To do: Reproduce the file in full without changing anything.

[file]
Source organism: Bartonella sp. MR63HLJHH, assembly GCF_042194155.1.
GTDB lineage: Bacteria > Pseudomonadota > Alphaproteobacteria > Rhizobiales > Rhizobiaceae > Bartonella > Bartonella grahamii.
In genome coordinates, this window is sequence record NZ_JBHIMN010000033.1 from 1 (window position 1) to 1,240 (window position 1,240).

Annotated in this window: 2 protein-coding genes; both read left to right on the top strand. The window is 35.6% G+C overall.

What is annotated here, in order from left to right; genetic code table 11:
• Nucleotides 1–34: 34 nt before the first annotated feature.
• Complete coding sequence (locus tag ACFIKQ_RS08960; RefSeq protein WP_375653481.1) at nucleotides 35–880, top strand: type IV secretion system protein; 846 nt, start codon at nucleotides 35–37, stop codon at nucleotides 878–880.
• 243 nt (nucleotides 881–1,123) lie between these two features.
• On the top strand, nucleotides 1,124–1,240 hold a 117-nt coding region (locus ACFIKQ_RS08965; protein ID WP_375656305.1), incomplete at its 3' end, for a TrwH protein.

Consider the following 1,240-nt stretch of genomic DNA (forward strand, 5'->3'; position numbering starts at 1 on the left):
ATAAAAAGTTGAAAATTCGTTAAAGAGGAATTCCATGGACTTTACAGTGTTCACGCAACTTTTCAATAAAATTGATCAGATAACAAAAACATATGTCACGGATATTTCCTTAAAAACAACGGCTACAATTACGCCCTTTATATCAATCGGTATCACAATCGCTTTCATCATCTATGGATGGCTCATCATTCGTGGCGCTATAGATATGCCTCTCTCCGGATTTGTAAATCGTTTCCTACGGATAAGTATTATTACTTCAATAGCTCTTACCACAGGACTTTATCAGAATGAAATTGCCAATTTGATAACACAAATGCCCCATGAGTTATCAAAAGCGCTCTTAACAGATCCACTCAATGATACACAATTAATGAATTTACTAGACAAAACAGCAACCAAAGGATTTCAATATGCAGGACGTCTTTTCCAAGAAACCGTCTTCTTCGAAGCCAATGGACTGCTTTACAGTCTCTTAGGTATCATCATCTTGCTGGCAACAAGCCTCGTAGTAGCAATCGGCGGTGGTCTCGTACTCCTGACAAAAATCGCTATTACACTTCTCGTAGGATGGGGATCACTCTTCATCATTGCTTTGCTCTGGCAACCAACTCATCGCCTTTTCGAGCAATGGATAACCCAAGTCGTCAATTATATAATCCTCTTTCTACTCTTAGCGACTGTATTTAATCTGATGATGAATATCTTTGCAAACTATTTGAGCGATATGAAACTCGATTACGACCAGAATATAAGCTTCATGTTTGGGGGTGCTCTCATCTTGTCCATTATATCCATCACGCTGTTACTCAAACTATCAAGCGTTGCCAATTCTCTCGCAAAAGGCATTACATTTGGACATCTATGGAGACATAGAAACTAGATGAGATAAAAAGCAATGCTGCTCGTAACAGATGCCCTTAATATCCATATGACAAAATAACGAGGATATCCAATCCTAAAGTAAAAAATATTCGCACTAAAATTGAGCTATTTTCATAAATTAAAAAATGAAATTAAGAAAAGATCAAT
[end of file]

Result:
Source organism: Bartonella sp. MR63HLJHH, assembly GCF_042194155.1.
GTDB lineage: Bacteria > Pseudomonadota > Alphaproteobacteria > Rhizobiales > Rhizobiaceae > Bartonella > Bartonella grahamii.
In genome coordinates, this window is sequence record NZ_JBHIMN010000033.1 from 1 (window position 1) to 1,240 (window position 1,240).

Annotated in this window: 2 protein-coding genes; both read left to right on the top strand. The window is 35.6% G+C overall.

What is annotated here, in order from left to right; genetic code table 11:
• Nucleotides 1–34: 34 nt before the first annotated feature.
• Complete coding sequence (locus tag ACFIKQ_RS08960; RefSeq protein WP_375653481.1) at nucleotides 35–880, top strand: type IV secretion system protein; 846 nt, start codon at nucleotides 35–37, stop codon at nucleotides 878–880.
• 243 nt (nucleotides 881–1,123) lie between these two features.
• On the top strand, nucleotides 1,124–1,240 hold a 117-nt coding region (locus ACFIKQ_RS08965; protein ID WP_375656305.1), incomplete at its 3' end, for a TrwH protein.

Consider the following 1,240-nt stretch of genomic DNA (forward strand, 5'->3'; position numbering starts at 1 on the left):
ATAAAAAGTTGAAAATTCGTTAAAGAGGAATTCCATGGACTTTACAGTGTTCACGCAACTTTTCAATAAAATTGATCAGATAACAAAAACATATGTCACGGATATTTCCTTAAAAACAACGGCTACAATTACGCCCTTTATATCAATCGGTATCACAATCGCTTTCATCATCTATGGATGGCTCATCATTCGTGGCGCTATAGATATGCCTCTCTCCGGATTTGTAAATCGTTTCCTACGGATAAGTATTATTACTTCAATAGCTCTTACCACAGGACTTTATCAGAATGAAATTGCCAATTTGATAACACAAATGCCCCATGAGTTATCAAAAGCGCTCTTAACAGATCCACTCAATGATACACAATTAATGAATTTACTAGACAAAACAGCAACCAAAGGATTTCAATATGCAGGACGTCTTTTCCAAGAAACCGTCTTCTTCGAAGCCAATGGACTGCTTTACAGTCTCTTAGGTATCATCATCTTGCTGGCAACAAGCCTCGTAGTAGCAATCGGCGGTGGTCTCGTACTCCTGACAAAAATCGCTATTACACTTCTCGTAGGATGGGGATCACTCTTCATCATTGCTTTGCTCTGGCAACCAACTCATCGCCTTTTCGAGCAATGGATAACCCAAGTCGTCAATTATATAATCCTCTTTCTACTCTTAGCGACTGTATTTAATCTGATGATGAATATCTTTGCAAACTATTTGAGCGATATGAAACTCGATTACGACCAGAATATAAGCTTCATGTTTGGGGGTGCTCTCATCTTGTCCATTATATCCATCACGCTGTTACTCAAACTATCAAGCGTTGCCAATTCTCTCGCAAAAGGCATTACATTTGGACATCTATGGAGACATAGAAACTAGATGAGATAAAAAGCAATGCTGCTCGTAACAGATGCCCTTAATATCCATATGACAAAATAACGAGGATATCCAATCCTAAAGTAAAAAATATTCGCACTAAAATTGAGCTATTTTCATAAATTAAAAAATGAAATTAAGAAAAGATCAAT